How agencies can ease congressional meetings

Agency officials' consultations with members of Congress and their staff about programs are supposed to strengthen teamwork as a program moves ahead. The Government Accountability Office offered a guide in a new report that department officials can use to improve their meetings on Capitol Hill.

These meetings and briefings between the Hill and the Executive agency provide time to get to know a program and even understand its challenges. Congress also holds a lot of power in its hands, including funding, for a program’s future. The Government Performance and Results Act (GPRA) Modernization Act affords lawmakers the opportunity to get involved in how an agency’s program should turn out.

Recently, GAO interviewed department officials and congressional staff about these meetings and wrote the guide to the GPRA consultation.

In the guide, GAO advised agencies to:

Create shared expectations. Agencies' discussions with congressional staff varied widely. Some agency officials said staff began broader discussions about the agency’s performance. Other officials said the consultations were focus on strategic plans, not specific programs. GAO said the difference in views underscores how important it is to set expectations early on.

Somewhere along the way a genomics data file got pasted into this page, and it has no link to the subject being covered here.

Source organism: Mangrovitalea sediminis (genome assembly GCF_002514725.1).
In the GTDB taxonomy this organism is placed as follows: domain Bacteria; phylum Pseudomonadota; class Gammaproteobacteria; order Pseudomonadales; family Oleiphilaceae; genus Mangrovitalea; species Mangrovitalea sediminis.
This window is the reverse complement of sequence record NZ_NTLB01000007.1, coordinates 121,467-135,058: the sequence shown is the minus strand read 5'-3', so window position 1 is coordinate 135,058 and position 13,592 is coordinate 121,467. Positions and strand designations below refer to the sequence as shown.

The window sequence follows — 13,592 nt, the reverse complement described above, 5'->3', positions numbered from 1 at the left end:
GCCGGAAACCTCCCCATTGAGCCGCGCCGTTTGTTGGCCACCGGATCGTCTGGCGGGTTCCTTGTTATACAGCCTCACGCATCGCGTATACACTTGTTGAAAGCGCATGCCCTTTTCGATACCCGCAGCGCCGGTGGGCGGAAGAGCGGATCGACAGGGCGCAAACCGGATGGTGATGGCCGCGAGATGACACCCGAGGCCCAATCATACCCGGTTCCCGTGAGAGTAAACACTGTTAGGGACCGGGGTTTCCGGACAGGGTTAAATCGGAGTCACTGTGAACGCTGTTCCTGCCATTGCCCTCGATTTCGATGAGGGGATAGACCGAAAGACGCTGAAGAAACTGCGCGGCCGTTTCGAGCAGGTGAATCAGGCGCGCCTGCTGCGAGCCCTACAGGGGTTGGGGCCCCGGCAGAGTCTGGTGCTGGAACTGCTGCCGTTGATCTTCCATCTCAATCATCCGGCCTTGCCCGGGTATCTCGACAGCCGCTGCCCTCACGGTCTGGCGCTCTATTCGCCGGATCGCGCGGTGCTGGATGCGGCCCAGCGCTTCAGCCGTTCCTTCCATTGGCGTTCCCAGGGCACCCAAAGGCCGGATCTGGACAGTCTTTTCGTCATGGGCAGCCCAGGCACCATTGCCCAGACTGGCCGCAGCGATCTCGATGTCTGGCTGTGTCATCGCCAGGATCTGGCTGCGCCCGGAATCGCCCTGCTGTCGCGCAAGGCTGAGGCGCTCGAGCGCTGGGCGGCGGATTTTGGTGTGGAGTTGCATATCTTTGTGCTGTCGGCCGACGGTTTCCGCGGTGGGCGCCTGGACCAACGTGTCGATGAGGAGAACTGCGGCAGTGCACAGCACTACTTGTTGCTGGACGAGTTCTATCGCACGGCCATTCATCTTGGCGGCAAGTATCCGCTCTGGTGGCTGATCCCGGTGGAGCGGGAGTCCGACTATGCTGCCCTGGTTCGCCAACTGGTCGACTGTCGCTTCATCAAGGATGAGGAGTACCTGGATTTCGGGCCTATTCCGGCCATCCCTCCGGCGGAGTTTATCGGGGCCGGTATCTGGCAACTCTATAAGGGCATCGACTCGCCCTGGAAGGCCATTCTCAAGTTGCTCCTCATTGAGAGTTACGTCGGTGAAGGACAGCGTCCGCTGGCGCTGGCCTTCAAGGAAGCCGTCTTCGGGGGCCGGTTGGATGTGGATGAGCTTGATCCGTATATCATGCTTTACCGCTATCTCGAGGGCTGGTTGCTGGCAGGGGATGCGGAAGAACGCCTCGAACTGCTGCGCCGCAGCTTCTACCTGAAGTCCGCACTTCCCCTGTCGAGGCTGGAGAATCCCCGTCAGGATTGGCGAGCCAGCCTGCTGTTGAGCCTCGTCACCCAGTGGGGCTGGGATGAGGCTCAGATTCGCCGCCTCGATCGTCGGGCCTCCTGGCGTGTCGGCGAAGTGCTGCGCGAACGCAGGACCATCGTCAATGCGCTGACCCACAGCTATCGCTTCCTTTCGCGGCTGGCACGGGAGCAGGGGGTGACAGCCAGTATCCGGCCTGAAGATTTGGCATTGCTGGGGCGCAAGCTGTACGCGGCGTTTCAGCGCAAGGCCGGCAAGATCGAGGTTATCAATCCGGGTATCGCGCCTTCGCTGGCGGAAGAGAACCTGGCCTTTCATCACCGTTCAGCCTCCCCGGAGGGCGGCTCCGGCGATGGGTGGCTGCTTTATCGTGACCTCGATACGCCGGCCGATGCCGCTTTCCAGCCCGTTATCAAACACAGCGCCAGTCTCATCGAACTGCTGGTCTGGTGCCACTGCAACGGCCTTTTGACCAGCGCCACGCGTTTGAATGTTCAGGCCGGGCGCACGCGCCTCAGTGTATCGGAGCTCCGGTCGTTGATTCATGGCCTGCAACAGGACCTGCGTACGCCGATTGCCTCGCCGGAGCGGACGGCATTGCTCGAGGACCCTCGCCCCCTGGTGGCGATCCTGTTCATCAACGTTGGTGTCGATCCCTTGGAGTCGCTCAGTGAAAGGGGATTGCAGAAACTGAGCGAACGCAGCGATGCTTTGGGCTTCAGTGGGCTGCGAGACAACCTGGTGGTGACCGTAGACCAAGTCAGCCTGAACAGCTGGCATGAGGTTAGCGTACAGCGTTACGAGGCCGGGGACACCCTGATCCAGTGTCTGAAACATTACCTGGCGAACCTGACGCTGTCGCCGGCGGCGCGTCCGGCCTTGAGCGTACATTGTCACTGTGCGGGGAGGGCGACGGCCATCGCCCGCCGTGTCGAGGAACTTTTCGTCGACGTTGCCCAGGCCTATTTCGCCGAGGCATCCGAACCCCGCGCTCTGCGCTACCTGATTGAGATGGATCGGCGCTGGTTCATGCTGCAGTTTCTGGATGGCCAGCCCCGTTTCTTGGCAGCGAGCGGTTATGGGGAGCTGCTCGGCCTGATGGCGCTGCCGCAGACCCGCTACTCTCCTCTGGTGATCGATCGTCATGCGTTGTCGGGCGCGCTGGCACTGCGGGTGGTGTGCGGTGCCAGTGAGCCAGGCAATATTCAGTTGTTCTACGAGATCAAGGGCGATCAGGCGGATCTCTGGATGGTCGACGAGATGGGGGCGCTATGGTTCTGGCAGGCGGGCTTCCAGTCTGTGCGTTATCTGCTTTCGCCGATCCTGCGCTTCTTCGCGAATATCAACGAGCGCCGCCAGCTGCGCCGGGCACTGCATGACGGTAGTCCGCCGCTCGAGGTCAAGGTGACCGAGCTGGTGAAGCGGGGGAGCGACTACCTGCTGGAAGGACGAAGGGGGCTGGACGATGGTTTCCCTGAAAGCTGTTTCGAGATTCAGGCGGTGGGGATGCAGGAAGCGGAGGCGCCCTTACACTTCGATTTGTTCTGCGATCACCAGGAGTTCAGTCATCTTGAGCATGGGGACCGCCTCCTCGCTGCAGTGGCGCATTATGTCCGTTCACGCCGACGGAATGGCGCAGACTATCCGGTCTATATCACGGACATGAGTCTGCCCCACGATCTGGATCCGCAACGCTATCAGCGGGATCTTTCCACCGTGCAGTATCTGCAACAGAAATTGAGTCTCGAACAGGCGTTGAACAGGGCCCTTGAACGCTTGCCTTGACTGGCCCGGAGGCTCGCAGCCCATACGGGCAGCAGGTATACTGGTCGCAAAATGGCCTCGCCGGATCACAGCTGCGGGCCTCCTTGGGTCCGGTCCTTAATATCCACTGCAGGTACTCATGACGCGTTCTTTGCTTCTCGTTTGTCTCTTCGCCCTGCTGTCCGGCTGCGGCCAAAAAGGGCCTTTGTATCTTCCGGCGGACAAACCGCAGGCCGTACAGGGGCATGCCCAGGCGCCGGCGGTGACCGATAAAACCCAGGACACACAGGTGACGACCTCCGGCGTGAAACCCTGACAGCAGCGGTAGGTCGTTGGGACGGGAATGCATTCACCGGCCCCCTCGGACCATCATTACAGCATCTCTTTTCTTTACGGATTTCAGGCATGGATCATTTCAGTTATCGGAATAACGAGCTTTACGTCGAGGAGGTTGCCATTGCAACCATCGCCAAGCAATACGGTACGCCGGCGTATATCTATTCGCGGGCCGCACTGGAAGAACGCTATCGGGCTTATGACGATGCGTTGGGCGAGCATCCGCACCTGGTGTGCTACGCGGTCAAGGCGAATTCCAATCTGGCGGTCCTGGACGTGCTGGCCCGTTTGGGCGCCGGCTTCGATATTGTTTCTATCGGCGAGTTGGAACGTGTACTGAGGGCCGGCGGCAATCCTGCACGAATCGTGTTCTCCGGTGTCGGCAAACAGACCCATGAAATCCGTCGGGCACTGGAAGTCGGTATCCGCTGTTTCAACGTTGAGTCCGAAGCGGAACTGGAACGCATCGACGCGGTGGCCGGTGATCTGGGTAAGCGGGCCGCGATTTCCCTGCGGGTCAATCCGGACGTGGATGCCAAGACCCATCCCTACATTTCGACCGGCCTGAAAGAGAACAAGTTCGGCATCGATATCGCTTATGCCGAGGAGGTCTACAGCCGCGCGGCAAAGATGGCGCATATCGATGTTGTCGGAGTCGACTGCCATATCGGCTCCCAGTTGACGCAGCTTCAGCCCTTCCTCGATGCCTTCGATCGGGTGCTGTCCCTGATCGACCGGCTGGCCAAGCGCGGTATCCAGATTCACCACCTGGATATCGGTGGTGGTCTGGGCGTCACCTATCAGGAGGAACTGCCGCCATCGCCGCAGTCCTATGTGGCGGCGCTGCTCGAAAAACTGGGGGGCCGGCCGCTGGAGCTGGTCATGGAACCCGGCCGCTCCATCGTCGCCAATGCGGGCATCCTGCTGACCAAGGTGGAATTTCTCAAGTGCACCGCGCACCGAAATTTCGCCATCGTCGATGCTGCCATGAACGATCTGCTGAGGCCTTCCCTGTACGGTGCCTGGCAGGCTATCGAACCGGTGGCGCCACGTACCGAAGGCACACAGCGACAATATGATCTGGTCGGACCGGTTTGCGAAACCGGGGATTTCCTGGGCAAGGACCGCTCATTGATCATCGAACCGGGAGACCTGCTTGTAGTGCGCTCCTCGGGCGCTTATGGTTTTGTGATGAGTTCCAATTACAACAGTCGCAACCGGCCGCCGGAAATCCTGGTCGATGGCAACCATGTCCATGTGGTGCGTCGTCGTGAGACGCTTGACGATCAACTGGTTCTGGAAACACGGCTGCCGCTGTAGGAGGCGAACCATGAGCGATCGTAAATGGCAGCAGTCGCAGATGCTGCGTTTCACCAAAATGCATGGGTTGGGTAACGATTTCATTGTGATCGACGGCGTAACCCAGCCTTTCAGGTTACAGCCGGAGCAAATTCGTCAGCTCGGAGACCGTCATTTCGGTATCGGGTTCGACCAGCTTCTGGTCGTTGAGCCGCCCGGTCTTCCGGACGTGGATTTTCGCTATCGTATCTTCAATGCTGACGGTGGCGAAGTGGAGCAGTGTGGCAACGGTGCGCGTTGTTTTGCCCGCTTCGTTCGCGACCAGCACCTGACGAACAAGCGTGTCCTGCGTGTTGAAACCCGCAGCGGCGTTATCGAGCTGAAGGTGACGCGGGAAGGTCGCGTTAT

Tailor consultations and provide necessary information to meet participants’ needs. Congressional staff said they preferred to get information ahead of time, so they could pay more attention to presentations as they were given. Otherwise, they were trying to read the documents and listen at the same time.

Consider limiting materials to the core items. One staff member told GAO the staff members' workload doesn’t allow them to read a lot of documents, even if they get them ahead of the meeting.

Make sure there’s a mutual understanding of priorities. GAO said a successful consultation gives stakeholders a basic understanding of the competing demands that they confront as well as the limited available resources. The meetings help both sides recognize how those demands and resources need continuous balance.

Be open to an iterative process, engaging Congress at the appropriate times.

Begin consultations at the staff level. Both congressional staff and agency officials agreed meetings should be begin without the member of Congress and the agency top-level official. Both agreed too that agencies should bring officials to the meetings that can answer specific questions about a program and those officials with authority to revise plans.

Hold bipartisan and bicameral meetings, when possible, to get as many relevant officials involved. GAO also recommended involving multiple committees involved, such as authorizing and oversight committees, appropriators and budgeters, in a meeting.

“Willingness on the part of Congress and the administration to work together is a likely precondition to successful consultations,” GAO wrote in its report.

About the Author

Matthew Weigelt is a freelance journalist who writes about acquisition and procurement.

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